Running through American artist Peter Coffin’s work is a playful investigation into how humans view things, and the manner in which art’s base concern is to both utilise and challenge this for its own ends. The site-specific installation for the Barbican’s bowed 90m corridor-like gallery, The Curve, consists of 16 projector screens covering the entire outer wall, showing a dream-like 180 degree pan of a traditional Japanese gardenscape working its way across the wall, continuously looped. The film’s point-of-view hovers above ground, sometimes high, sometimes swooping lower, creating a hallucinatory mood to the film, aided by additional audio tracks of footsteps and whistling played from overhead speakers. Interrupting the viewer’s path are 12 everyday objects rendered using a three-dimensional scanner and morphed, to mathematical precision, into surreal reimagings of the originals, which sit alongside on a second pedestal.
This installation successfully goes further than previous works by Coffin, not only by being formally more complex, but also by stepping outside the confines of investigating ‘looking’ in the context of ‘looking at art’. The latter quality was also demonstrated in ‘Untitled’, 2009, conceived for the Tate Triennial, in which works from the gallery’s collection were displayed alongside a specially created animation and soundtrack.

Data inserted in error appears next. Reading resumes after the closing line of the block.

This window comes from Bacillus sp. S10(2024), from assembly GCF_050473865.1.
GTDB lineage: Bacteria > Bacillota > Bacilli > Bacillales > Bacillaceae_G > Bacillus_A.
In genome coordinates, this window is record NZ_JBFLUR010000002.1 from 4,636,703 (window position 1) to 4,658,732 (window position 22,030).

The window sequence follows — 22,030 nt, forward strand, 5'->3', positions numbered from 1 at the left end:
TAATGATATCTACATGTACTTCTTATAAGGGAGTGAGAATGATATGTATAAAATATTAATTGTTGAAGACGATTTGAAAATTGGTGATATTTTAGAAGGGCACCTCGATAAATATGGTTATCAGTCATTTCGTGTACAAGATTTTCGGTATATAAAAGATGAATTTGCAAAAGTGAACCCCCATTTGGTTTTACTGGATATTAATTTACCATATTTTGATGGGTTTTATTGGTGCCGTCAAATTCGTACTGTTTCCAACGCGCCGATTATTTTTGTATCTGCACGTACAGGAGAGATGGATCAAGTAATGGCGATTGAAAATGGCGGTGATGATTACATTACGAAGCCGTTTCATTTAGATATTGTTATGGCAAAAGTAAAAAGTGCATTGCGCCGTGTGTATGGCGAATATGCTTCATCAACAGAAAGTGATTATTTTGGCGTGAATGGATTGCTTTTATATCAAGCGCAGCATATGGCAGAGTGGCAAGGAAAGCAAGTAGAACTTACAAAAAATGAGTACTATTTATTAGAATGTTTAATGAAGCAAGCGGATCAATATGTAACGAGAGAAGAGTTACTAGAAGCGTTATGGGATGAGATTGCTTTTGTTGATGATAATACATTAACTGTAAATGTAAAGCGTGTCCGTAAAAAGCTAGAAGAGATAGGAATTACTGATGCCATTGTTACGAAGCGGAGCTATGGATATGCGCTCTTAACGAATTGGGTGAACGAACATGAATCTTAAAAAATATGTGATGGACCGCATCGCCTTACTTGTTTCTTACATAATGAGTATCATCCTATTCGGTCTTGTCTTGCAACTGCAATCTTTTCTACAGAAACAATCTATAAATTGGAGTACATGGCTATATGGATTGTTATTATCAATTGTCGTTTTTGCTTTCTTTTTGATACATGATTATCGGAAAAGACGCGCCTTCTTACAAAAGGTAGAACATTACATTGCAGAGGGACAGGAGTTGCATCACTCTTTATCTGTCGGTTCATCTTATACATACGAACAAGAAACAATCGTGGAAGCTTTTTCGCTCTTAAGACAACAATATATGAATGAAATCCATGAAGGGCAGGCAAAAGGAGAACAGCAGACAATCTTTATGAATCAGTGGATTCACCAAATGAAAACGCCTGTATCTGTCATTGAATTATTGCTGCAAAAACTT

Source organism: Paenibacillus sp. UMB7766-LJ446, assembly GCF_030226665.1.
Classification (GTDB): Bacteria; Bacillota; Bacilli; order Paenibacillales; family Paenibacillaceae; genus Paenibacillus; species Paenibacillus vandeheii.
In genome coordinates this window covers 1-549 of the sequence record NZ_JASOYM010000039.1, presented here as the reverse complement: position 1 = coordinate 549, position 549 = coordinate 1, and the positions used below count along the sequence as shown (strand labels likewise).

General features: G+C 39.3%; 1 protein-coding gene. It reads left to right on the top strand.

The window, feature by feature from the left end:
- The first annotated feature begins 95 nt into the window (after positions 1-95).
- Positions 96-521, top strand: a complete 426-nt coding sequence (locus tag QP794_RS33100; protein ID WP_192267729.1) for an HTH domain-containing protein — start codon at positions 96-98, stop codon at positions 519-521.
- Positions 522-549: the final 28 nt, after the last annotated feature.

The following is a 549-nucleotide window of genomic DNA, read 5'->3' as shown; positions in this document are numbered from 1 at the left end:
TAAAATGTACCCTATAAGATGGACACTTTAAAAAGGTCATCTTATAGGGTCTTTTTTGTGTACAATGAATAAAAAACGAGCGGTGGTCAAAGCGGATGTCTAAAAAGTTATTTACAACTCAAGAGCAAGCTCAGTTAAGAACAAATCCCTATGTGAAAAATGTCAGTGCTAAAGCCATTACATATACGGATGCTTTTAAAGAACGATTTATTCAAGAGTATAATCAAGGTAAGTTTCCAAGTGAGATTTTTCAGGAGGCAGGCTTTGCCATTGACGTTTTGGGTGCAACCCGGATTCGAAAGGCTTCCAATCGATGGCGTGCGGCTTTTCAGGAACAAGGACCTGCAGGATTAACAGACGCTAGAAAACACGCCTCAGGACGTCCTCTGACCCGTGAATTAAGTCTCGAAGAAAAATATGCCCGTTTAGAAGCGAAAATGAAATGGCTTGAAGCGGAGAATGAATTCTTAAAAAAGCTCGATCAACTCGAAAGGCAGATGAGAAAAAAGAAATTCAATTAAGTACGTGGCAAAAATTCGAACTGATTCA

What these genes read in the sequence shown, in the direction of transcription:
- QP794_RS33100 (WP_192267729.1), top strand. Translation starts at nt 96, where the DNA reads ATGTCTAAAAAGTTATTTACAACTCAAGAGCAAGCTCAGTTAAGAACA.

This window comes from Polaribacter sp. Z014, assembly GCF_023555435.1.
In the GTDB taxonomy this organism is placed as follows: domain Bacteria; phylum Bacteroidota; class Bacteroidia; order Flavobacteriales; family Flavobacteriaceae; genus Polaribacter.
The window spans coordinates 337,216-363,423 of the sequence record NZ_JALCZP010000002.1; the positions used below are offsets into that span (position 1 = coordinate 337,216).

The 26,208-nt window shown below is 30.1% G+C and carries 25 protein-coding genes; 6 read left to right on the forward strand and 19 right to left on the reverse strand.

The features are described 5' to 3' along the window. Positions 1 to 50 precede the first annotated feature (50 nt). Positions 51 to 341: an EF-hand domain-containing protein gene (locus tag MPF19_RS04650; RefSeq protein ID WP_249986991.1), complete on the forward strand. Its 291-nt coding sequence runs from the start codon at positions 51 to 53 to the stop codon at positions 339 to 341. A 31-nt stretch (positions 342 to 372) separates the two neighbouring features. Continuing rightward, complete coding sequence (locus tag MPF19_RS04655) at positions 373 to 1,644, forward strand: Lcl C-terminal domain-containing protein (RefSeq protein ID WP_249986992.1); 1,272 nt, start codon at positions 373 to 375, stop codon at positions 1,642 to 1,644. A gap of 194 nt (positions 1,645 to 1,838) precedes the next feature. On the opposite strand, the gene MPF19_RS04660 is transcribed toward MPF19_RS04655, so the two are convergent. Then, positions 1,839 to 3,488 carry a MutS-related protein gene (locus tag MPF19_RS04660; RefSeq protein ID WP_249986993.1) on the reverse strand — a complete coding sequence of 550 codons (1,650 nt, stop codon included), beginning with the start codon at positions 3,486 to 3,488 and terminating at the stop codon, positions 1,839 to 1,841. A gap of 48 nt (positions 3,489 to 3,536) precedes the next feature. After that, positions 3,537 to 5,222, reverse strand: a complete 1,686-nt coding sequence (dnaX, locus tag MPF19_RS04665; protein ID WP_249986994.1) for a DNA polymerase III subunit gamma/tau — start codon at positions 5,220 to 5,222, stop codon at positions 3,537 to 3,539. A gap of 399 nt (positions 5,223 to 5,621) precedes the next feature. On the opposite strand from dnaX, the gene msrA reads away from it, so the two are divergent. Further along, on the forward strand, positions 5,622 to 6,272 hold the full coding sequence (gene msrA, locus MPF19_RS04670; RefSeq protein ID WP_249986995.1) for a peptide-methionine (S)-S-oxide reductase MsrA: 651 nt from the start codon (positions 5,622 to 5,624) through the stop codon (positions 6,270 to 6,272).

‘Around, About Expanded Field (Sculpture Silhouette props)’, 2007, is a work in which instantly recognisable famous sculptures are reduced to sculptural silhouette cut-outs placed in front of a projected landscape. Here we have Coffin launching an ambitious investigation into the manner is which the world comes through to our mind, how our entire consciousness is at the mercy of our senses. The film has a certain recognisable realism to it, yet it is an impossible view: 380 degrees, unwrapped like a map of the world, on a semi-circular surface. The rendered objects are entirely mathematically possible, from a trumpet’s shape as it enters a black hole to the movement of the spin of compass made physically spatial (a deliberate nod to Renato Guiseppe Bertelli’s ‘Continuous Profile Head of Mussolini’, 1933). Yet, correspondingly they are alien and have the disconcerting feeling of a genetic mutation, a disruption to the Platonic form.
It is the disconcertion that is the conflict of the piece, the fear of the possibilities of nature versus our attempts to control it. What is the neat, formality of Japanese garden design if not an attempt to train nature and mould it into our own psyche? Likewise the mathematical transformation of objects is symbolic of our meddling with the DNA of the natural world.
This relationship between humans and nature is both age-old and contemporary, theological and scientific, and there might be an argument that there is little else to say on the matter. Yet Coffin’s work exposes the limitations of our seeing, suggesting that it is because of these limitations that our perceived mastery is just as illusionary as any artist’s endeavour.
Oliver Basciano is a writer based in London